While I listen to music from all time periods on recordings, when I attend a live concert it is almost always because it features contemporary American music, and usually a premiere. After all, time is limited and much as I might want to be able to, I can’t possibly hear everything; a concert featuring a premiere at least contains music I wouldn’t be able to experience without having to travel to an appointed place at a time determined by someone else’s schedule. So it might seem strange that between last Thursday and this coming Friday, I will have attended a total of six orchestra concerts, all of them presented by Carnegie Hall. What’s even stranger about that is that all six programs feature nothing but music by American composers.
Last Thursday, I attended the latest installment of Orchestra Underground, the American Composers Orchestra’s series at Carnegie’s Zankel Hall. Of course, it is the mission of the American Composers Orchestra to present concert programs devoted exclusively to music by American composers, so it’s not particularly unusual for them to feature such a program. Although the variety in their latest concert offering was off the charts even by their standards—Michael Daugherty’s Trail of Tears, one of the most substantive flute concertos I’ve ever heard; Aaron Copland’s classic Clarinet Concerto; and composer/singer-songwriter Gabriel Kahane’s Crane Palimpsest, a song cycle performed by Kahane (on vocals, guitar, and piano) with the ACO combining stanza’s from early 20th-century American poet Hart Crane’s To Brooklyn Bridge with Kahane’s own lyrics. If that wasn’t variety enough, the concert opened (again, opened!) with a piece by Milton Babbitt—From the Psalter, a relentless setting of Elizabethan poet Sir Philip Sidney’s versions of three Old Testament psalms for soprano and strings. Any concert that opens with Babbitt is making a statement, and this dedicated performance—especially enhanced by the assured singing of Judith Bettina—is hopefully a sign that his extraordinarily thought-provoking and challenging music will remain in the repertoire even though he is no longer with us.
Saturday night was an all-American program by the conductor-less Orpheus Chamber Orchestra in Carnegie’s main hall, though admittedly all was not new. Although it’s a piece I love, I certainly didn’t need to be at Carnegie Hall to hear yet another performance of Copland’s Appalachian Spring; I believe I’ve even heard Orpheus play it live before. And Leonard Bernstein’s Trouble in Tahiti is also not terra incognita, although Orpheus gave the premiere performance of a newly created instrumental suite arranged by Paul Chihara. What was completely new, however, was Clint Needham’s When We Forget, a world premiere that is part of Orpheus’s ongoing Project 440 initiative, and Chris Thile’s mandolin concerto, Ad astra per alas porci (named after John Steinbeck’s personal motto, a corruption from Virgil’s Aeneid meaning “to the stars on the wings of a pig”), a work which Thile has performed with eight orchestras all over the United States but never before in New York City. When Thile played a passage from a J.S. Bach partita as an encore, despite how excitingly he played it, it was old music that sounded like an interloper—quite a change from the usual paradigm of new music at an orchestra concert.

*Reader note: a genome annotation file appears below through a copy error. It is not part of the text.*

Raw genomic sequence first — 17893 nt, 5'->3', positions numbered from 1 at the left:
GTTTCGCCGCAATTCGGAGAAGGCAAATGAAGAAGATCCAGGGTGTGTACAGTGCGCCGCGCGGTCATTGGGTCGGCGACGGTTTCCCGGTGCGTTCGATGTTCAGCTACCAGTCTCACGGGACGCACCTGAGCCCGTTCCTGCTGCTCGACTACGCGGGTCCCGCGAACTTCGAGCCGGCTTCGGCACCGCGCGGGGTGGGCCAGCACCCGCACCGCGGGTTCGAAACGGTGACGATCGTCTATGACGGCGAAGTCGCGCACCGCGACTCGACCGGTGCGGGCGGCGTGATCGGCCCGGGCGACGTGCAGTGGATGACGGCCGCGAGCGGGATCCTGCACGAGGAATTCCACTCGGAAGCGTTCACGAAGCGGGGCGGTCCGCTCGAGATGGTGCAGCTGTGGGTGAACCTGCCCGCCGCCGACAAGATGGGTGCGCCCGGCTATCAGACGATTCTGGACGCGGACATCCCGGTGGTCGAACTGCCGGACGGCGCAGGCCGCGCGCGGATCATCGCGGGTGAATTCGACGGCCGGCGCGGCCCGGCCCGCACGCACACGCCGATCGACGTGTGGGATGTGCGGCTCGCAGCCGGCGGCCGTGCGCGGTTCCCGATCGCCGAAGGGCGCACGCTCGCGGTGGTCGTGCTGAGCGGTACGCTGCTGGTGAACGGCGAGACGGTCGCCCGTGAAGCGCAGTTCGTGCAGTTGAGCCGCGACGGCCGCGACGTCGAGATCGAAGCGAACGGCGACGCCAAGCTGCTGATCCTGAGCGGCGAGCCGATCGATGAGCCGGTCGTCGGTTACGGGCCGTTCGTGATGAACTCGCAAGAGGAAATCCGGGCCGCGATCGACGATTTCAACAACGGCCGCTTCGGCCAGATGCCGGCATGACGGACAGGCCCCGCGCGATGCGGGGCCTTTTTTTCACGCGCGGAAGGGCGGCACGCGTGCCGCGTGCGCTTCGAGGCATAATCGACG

And starting Tuesday, the San Francisco Symphony will be in residence at Carnegie Hall for four concerts devoted exclusively to the music of American mavericks—Charles Ives, Henry Cowell, John Cage, Morton Feldman, plus the New York premieres of new pieces by Meredith Monk, Mason Bates, Morton Subotnick, and John Adams.
Now if only there was this much contemporary American music on orchestra concerts all year round. But then again, if there was, I’d never have time to be at home to work on my own—decidedly non-orchestral—music. Then again, with all this new orchestra music filling my ears, I might eventually find myself wanting to write for this extraordinary ensemble which I’ve loved the sound of for decades but which has always seemed somehow unrelated to my own personal life and times. Of course, if American orchestras featured a work by a living American composer on every single one of their programs, perhaps I and countless other people I know would not think that the orchestra somehow does not belong to us. Then again, given the current business model and infrastructure for orchestras in this country, there’d be no way for them to perform all the music all of us would write if every composer suddenly felt inspired to do so. There’s already so much great contemporary American orchestral music that already exists that rarely if ever gets performed, so why add to that pile? There are currently a staggering amount of new music-oriented chamber groups which offer myriad possibilities for getting one’s music played. Were it possible for there to eventually be a similar flowering of new music oriented orchestras, there just might finally be a golden age for new American orchestral music.